A prominent limited government group is putting the sale of South Carolina’s atrociously managed state utility at the forefront of its 2021 legislative agenda, according to a letter sent from its leader on Wednesday.
That’s a reference to Santee Cooper – a debt-addled, tone-deaf, truth-averse state-owned power provider that has found itself on the chopping block in the aftermath of its starring role in a $10 billion nuclear boondoggle (a.k.a. NukeGate).
To be clear: The S.C. General Assembly helped plunge the state into the NukeGate disaster back in 2007 – but the current crop of legislators appears to be increasingly inclined to offload this anti-competitive albatross to the private sector.
And with good reason …
(Click to view)
(Via: High Flyer SC)
“Selling Santee Cooper would have a lasting, positive impact on Santee Cooper customers, and potentially our entire state’s fiscal health,” said Evan Newman, the Club’s executive director.
In a letter to supporters entitled “Looking Ahead to 2021,” Newman noted that Lowcountry residents in Santee Cooper’s service area aren’t the only ones “paying the price for the bad business decisions made by bureaucrats who operate the state-owned utility.”
“Santee Cooper is a state agency – similar to the DMV or the Department of Education, meaning Santee Cooper isn’t just a Lowcountry problem,” Newman added. “Santee Cooper is a South Carolina problem.”
Is he correct? Yes … absolutely. Santee Cooper is indeed a statewide problem for a myriad of reasons this news outlet has pointed out ad nauseam in recent weeks (see here, here, here and here for a few recent examples).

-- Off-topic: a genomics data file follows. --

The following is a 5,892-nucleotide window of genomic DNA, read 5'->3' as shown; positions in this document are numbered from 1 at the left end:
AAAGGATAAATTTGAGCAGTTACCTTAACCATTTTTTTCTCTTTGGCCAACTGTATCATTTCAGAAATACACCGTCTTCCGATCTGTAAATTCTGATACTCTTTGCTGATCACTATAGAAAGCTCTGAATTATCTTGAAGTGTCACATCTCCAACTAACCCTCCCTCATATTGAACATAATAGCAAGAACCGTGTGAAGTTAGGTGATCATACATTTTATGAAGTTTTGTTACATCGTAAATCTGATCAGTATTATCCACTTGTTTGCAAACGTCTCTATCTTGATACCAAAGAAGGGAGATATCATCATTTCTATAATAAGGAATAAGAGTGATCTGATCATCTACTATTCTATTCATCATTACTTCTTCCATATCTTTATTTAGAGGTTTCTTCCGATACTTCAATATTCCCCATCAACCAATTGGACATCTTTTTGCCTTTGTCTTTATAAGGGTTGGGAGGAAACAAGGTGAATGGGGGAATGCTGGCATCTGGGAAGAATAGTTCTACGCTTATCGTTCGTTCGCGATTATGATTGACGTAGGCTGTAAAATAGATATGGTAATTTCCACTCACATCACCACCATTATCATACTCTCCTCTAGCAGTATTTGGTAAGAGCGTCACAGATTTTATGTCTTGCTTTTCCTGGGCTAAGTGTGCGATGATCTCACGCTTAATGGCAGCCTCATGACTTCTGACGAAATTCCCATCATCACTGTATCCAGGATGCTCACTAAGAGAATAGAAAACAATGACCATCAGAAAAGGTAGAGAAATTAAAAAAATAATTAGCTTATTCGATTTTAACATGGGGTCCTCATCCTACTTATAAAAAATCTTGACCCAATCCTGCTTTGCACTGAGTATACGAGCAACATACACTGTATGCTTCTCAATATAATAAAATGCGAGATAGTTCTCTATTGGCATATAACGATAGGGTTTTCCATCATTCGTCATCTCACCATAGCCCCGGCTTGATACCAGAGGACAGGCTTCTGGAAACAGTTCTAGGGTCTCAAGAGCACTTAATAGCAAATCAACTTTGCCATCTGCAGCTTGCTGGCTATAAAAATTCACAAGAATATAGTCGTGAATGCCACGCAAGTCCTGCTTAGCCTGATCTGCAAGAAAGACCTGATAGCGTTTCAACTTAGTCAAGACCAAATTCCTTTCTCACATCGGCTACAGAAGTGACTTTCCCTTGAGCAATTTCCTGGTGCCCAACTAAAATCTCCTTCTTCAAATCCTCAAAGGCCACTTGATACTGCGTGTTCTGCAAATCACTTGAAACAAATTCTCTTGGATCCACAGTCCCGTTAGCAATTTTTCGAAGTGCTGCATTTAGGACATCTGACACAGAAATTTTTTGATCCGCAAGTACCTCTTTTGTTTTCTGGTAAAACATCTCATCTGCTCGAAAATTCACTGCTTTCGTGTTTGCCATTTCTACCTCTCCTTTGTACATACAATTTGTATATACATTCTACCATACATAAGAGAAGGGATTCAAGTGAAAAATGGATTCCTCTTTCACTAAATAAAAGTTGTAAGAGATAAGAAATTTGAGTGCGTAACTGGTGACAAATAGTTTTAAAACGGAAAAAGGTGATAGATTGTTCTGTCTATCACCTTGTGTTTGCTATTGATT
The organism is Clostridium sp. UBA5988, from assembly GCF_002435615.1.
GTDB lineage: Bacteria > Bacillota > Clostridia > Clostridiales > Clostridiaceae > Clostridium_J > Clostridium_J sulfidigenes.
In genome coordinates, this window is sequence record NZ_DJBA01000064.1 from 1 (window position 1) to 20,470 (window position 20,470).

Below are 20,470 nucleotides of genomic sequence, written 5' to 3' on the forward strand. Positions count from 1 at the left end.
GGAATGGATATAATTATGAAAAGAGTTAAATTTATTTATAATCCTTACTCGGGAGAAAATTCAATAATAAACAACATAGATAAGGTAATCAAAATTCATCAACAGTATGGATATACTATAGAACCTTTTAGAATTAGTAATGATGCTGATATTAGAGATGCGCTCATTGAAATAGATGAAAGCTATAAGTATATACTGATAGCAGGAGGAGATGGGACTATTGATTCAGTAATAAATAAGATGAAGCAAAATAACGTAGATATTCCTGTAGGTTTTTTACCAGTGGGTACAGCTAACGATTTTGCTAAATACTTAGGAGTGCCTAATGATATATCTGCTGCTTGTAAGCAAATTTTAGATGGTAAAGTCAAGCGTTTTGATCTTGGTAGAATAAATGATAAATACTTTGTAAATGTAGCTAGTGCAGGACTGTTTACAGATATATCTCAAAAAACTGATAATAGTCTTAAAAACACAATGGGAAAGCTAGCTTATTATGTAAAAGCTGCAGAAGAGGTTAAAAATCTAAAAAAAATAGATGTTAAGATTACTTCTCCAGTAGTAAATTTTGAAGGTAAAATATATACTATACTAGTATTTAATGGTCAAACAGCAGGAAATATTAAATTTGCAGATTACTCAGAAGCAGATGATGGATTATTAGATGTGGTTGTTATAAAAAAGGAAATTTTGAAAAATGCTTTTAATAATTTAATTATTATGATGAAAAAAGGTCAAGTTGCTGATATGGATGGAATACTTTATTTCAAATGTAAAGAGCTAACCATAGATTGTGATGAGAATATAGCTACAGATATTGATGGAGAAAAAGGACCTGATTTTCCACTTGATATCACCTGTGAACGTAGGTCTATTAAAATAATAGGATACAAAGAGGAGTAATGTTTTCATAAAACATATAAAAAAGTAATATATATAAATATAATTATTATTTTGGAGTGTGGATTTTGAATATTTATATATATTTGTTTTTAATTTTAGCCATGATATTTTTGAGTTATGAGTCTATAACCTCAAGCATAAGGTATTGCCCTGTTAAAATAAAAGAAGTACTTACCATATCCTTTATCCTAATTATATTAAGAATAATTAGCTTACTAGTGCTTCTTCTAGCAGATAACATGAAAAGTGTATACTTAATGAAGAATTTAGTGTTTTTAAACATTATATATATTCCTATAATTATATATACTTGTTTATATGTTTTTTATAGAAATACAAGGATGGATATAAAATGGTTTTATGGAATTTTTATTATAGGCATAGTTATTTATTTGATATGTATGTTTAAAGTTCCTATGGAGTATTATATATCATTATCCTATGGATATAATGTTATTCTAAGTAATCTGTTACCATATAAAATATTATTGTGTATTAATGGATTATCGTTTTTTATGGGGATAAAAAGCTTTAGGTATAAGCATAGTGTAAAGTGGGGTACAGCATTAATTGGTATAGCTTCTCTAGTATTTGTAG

According to Newman, the red ink is placing the utility in even deeper peril thanks to the economic impact of the coronavirus pandemic.
“Santee Cooper is a huge liability on the state,” Newman wrote. “The state-owned utility already had $7 billion in debt before COVID. Customers are unable to pay their bills and usage is down due to businesses and schools not operating as normal. They’re expected to lose $24 million this year alone due to the virus. Santee Cooper doesn’t have shareholders to assume the debt or absorb the lack of revenue in these crazy times.”
According to Grace, Santee Cooper is “underfunded by $525 million through 2029″ – a shortfall which “cannot be covered by increasing rates” due to its obligations under a controversial ratepayer settlement.
“Even if Santee Cooper had the best management team in the world, a solid understanding of derivatives, and the most efficient asset base, it still may not be enough to keep afloat if interest rates rise,” Grace concluded. “For the next four to seven years, without the ability to set rates, Santee Cooper is completely at the mercy of the market.”
In his letter to Club for Growth supporters, Newman raised another interesting point – one we had not considered before as it relates to the true cost of Santee Cooper.
“Not only does Santee Cooper put our state’s financial health at risk, (it) has consumed State House time for far too long,” he wrote. “It’s dominated the General Assembly’s schedule for going on four consecutive sessions. Reforms to our broken education system and our tax code that cripples businesses and families alike have fallen to the wayside because of the countless hours of debate and legislative manpower that our lawmakers have poured into a debt ridden, state-owned utility.”
Lawmakers have continued to punt on this issue despite clear and convincing evidence attesting to the efficacy of a sale.
Once again, this is not a novel concept. We argued nearly thirteen years ago that lawmakers should offload this utility to the private sector and get out of the electricity business once and for all.
Instead of listening to us, though, they embarked on NukeGate … and the state is now billions of dollars poorer as a result (with the meter still running).
Will this be the year they finally listen?
Let’s hope so … in the meantime, props to the Club for Growth (and Palmetto Promise) for putting this issue atop their 2021 legislative agendas.
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